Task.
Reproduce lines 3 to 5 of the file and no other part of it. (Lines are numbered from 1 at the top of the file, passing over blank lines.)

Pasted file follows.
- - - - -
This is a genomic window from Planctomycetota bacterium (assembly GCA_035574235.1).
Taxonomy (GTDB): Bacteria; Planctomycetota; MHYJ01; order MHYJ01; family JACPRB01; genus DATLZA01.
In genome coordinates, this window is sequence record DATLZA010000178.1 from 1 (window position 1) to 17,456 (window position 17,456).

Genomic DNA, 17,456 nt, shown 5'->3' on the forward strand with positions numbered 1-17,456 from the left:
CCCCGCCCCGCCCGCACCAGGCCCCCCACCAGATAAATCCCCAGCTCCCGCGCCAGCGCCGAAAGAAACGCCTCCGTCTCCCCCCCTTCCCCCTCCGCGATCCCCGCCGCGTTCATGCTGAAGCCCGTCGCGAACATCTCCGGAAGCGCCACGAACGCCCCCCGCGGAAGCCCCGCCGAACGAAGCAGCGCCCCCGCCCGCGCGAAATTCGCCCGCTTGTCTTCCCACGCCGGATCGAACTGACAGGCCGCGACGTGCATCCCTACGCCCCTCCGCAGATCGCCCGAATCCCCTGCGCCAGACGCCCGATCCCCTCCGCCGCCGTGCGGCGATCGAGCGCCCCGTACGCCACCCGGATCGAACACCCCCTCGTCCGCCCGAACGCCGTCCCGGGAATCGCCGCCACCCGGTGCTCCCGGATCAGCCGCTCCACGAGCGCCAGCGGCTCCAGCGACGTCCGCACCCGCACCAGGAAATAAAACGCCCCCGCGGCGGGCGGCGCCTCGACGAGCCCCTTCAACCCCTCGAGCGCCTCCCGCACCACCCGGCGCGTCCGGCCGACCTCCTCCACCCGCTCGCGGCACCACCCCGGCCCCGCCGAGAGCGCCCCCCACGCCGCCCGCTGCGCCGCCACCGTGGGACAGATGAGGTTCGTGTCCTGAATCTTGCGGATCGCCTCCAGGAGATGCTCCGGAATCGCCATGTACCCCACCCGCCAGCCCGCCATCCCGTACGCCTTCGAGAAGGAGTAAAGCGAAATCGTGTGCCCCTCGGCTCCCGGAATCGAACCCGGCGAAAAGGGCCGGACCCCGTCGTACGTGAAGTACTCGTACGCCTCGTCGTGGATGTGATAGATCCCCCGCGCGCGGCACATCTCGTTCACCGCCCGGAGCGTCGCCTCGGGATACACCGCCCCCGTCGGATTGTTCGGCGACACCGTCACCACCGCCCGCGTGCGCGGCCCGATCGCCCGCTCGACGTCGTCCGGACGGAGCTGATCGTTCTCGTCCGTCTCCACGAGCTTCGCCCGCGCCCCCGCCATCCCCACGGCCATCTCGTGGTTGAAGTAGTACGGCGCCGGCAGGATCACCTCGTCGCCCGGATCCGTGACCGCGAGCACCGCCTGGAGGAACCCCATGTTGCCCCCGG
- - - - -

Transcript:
In genome coordinates, this window is sequence record DATLZA010000178.1 from 1 (window position 1) to 17,456 (window position 17,456).

Genomic DNA, 17,456 nt, shown 5'->3' on the forward strand with positions numbered 1-17,456 from the left:
CCCCGCCCCGCCCGCACCAGGCCCCCCACCAGATAAATCCCCAGCTCCCGCGCCAGCGCCGAAAGAAACGCCTCCGTCTCCCCCCCTTCCCCCTCCGCGATCCCCGCCGCGTTCATGCTGAAGCCCGTCGCGAACATCTCCGGAAGCGCCACGAACGCCCCCCGCGGAAGCCCCGCCGAACGAAGCAGCGCCCCCGCCCGCGCGAAATTCGCCCGCTTGTCTTCCCACGCCGGATCGAACTGACAGGCCGCGACGTGCATCCCTACGCCCCTCCGCAGATCGCCCGAATCCCCTGCGCCAGACGCCCGATCCCCTCCGCCGCCGTGCGGCGATCGAGCGCCCCGTACGCCACCCGGATCGAACACCCCCTCGTCCGCCCGAACGCCGTCCCGGGAATCGCCGCCACCCGGTGCTCCCGGATCAGCCGCTCCACGAGCGCCAGCGGCTCCAGCGACGTCCGCACCCGCACCAGGAAATAAAACGCCCCCGCGGCGGGCGGCGCCTCGACGAGCCCCTTCAACCCCTCGAGCGCCTCCCGCACCACCCGGCGCGTCCGGCCGACCTCCTCCACCCGCTCGCGGCACCACCCCGGCCCCGCCGAGAGCGCCCCCCACGCCGCCCGCTGCGCCGCCACCGTGGGACAGATGAGGTTCGTGTCCTGAATCTTGCGGATCGCCTCCAGGAGATGCTCCGGAATCGCCATGTACCCCACCCGCCAGCCCGCCATCCCGTACGCCTTCGAGAAGGAGTAAAGCGAAATCGTGTGCCCCTCGGCTCCCGGAATCGAACCCGGCGAAAAGGGCCGGACCCCGTCGTACGTGAAGTACTCGTACGCCTCGTCGTGGATGTGATAGATCCCCCGCGCGCGGCACATCTCGTTCACCGCCCGGAGCGTCGCCTCGGGATACACCGCCCCCGTCGGATTGTTCGGCGACACCGTCACCACCGCCCGCGTGCGCGGCCCGATCGCCCGCTCGACGTCGTCCGGACGGAGCTGATCGTTCTCGTCCGTCTCCACGAGCTTCGCCCGCGCCCCCGCCATCCCCACGGCCATCTCGTGGTTGAAGTAGTACGGCGCCGGCAGGATCACCTCGTCGCCCGGATCCGTGACCGCGAGCACCGCCTGGAGGAACCCCATGTTGCCCCCGG